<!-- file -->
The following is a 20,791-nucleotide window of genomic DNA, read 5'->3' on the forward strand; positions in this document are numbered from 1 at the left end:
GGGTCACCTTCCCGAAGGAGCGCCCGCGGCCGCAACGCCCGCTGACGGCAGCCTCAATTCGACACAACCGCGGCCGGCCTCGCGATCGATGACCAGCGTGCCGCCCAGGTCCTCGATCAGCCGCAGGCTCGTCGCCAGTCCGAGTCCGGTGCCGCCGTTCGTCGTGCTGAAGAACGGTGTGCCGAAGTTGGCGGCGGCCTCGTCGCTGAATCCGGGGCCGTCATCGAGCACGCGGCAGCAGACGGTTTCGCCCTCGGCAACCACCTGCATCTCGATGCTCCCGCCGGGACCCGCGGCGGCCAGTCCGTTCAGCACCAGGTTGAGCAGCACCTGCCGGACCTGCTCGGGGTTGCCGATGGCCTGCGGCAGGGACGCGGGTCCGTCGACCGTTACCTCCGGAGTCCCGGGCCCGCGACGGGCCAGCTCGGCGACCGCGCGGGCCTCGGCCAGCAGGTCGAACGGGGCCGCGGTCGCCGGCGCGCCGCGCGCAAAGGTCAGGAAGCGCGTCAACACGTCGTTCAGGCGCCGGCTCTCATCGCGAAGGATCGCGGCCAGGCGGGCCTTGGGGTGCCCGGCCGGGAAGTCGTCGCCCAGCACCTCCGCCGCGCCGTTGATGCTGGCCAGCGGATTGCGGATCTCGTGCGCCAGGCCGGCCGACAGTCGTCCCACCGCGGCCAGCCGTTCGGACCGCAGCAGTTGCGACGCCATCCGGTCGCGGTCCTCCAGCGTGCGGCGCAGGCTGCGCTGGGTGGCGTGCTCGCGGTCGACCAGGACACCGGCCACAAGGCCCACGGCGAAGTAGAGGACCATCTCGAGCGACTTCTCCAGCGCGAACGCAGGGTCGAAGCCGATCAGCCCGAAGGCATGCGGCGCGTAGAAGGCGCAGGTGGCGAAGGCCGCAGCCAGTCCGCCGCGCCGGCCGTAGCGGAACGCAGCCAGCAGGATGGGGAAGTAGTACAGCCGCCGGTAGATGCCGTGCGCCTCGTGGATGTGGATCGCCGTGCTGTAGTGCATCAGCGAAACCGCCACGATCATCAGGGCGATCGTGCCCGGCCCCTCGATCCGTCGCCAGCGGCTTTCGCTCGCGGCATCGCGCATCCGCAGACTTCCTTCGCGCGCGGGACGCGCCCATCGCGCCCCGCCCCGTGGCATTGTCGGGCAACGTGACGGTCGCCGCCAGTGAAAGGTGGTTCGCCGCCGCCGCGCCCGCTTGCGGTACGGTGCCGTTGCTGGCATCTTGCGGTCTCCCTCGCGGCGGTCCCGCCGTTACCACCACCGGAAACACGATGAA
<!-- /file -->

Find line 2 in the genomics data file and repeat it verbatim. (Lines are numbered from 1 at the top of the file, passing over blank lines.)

GGGTCACCTTCCCGAAGGAGCGCCCGCGGCCGCAACGCCCGCTGACGGCAGCCTCAATTCGACACAACCGCGGCCGGCCTCGCGATCGATGACCAGCGTGCCGCCCAGGTCCTCGATCAGCCGCAGGCTCGTCGCCAGTCCGAGTCCGGTGCCGCCGTTCGTCGTGCTGAAGAACGGTGTGCCGAAGTTGGCGGCGGCCTCGTCGCTGAATCCGGGGCCGTCATCGAGCACGCGGCAGCAGACGGTTTCGCCCTCGGCAACCACCTGCATCTCGATGCTCCCGCCGGGACCCGCGGCGGCCAGTCCGTTCAGCACCAGGTTGAGCAGCACCTGCCGGACCTGCTCGGGGTTGCCGATGGCCTGCGGCAGGGACGCGGGTCCGTCGACCGTTACCTCCGGAGTCCCGGGCCCGCGACGGGCCAGCTCGGCGACCGCGCGGGCCTCGGCCAGCAGGTCGAACGGGGCCGCGGTCGCCGGCGCGCCGCGCGCAAAGGTCAGGAAGCGCGTCAACACGTCGTTCAGGCGCCGGCTCTCATCGCGAAGGATCGCGGCCAGGCGGGCCTTGGGGTGCCCGGCCGGGAAGTCGTCGCCCAGCACCTCCGCCGCGCCGTTGATGCTGGCCAGCGGATTGCGGATCTCGTGCGCCAGGCCGGCCGACAGTCGTCCCACCGCGGCCAGCCGTTCGGACCGCAGCAGTTGCGACGCCATCCGGTCGCGGTCCTCCAGCGTGCGGCGCAGGCTGCGCTGGGTGGCGTGCTCGCGGTCGACCAGGACACCGGCCACAAGGCCCACGGCGAAGTAGAGGACCATCTCGAGCGACTTCTCCAGCGCGAACGCAGGGTCGAAGCCGATCAGCCCGAAGGCATGCGGCGCGTAGAAGGCGCAGGTGGCGAAGGCCGCAGCCAGTCCGCCGCGCCGGCCGTAGCGGAACGCAGCCAGCAGGATGGGGAAGTAGTACAGCCGCCGGTAGATGCCGTGCGCCTCGTGGATGTGGATCGCCGTGCTGTAGTGCATCAGCGAAACCGCCACGATCATCAGGGCGATCGTGCCCGGCCCCTCGATCCGTCGCCAGCGGCTTTCGCTCGCGGCATCGCGCATCCGCAGACTTCCTTCGCGCGCGGGACGCGCCCATCGCGCCCCGCCCCGTGGCATTGTCGGGCAACGTGACGGTCGCCGCCAGTGAAAGGTGGTTCGCCGCCGCCGCGCCCGCTTGCGGTACGGTGCCGTTGCTGGCATCTTGCGGTCTCCCTCGCGGCGGTCCCGCCGTTACCACCACCGGAAACACGATGAA